Harry Morse with the California Department of Fish and Wildlife says the recent rains came at an opportune time.
"The winter-run salmon smolts -the young fish, are going out right now and this high water event is a very good thing," says Morse. "It helps push them down into the Delta and get em moving out through the system in a timely manner."
"We have no quarrel with supplying water for human health and human safety of course. We just hope that if there is pumping that exceeds that level, it be reduced or eliminated at the critical period of time."
Biologists have been monitoring the migration, but have not collected enough information to say if the drought has affected the fish.
Morse with the California Department of Fish and Wildlife says the fall-run Chinook are still feeding.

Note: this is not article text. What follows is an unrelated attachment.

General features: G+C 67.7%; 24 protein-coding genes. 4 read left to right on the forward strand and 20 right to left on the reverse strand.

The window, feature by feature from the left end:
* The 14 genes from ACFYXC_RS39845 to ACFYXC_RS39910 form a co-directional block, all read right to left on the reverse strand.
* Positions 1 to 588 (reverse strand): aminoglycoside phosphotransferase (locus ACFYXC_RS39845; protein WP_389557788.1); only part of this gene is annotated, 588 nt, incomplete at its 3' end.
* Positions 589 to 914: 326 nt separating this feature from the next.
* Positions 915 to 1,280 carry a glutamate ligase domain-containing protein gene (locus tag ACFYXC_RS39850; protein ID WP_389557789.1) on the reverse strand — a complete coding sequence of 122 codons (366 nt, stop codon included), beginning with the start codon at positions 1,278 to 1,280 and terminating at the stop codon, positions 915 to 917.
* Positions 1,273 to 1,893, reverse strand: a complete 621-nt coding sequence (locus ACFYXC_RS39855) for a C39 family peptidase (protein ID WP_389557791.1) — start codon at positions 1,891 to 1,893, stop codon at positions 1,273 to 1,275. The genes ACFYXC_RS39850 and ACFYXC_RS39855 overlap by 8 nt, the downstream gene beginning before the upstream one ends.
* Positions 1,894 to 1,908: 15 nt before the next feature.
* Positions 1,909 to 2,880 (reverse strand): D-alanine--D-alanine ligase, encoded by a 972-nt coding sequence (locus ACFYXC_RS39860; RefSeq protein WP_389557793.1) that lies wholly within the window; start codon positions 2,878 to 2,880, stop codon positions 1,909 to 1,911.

"Our fall fish spawned in the hatcheries and the natural gravel -they're in the incubation process now. And those fish won't be ready to go out until usually about April."The Pacific Fisheries Management Council is expected to issue its forecasts on Thursday for the Salmon returning this year from the ocean.
El Niño is not expected to end the California drought but ‘atmospheric rivers’ might help.
Forecasters say the chances are diminishing that El Niño will bring rain to California.
The Sacramento Municipal Utility District's shade tree program has been around for 25 years. In spite of the drought, the utility says it will continue to fund the program for at least another two years because of the benefits trees provide.
Environmental groups say the recent California Legislative session was a big win for coastal protection, clean water among other issues.
The City of Sacramento wants to continue a washing machine rebate program that started in 2009 until the end of the decade.